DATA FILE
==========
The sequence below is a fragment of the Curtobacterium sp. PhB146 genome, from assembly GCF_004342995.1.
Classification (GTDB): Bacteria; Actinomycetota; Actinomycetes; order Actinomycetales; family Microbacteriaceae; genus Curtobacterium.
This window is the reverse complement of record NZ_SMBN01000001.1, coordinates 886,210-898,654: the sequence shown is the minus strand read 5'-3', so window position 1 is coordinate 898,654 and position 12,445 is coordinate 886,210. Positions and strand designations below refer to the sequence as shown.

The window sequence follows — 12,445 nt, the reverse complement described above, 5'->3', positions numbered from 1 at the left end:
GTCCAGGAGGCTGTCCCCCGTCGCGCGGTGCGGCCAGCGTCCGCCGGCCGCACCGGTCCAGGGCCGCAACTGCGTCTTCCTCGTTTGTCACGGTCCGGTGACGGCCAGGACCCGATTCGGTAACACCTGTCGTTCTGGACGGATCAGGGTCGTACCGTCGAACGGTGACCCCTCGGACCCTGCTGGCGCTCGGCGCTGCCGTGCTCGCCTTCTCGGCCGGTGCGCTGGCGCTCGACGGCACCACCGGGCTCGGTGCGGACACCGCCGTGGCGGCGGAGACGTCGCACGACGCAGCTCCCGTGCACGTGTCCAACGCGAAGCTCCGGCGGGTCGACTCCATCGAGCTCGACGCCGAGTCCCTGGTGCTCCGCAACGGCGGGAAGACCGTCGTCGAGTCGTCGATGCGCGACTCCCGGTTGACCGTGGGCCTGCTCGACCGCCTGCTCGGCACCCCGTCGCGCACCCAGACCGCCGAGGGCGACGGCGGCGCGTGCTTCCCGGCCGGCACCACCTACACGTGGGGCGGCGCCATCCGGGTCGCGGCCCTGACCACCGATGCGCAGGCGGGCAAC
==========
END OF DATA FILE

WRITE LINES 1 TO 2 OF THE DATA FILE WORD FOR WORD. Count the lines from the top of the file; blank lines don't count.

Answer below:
The sequence below is a fragment of the Curtobacterium sp. PhB146 genome, from assembly GCF_004342995.1.
Classification (GTDB): Bacteria; Actinomycetota; Actinomycetes; order Actinomycetales; family Microbacteriaceae; genus Curtobacterium.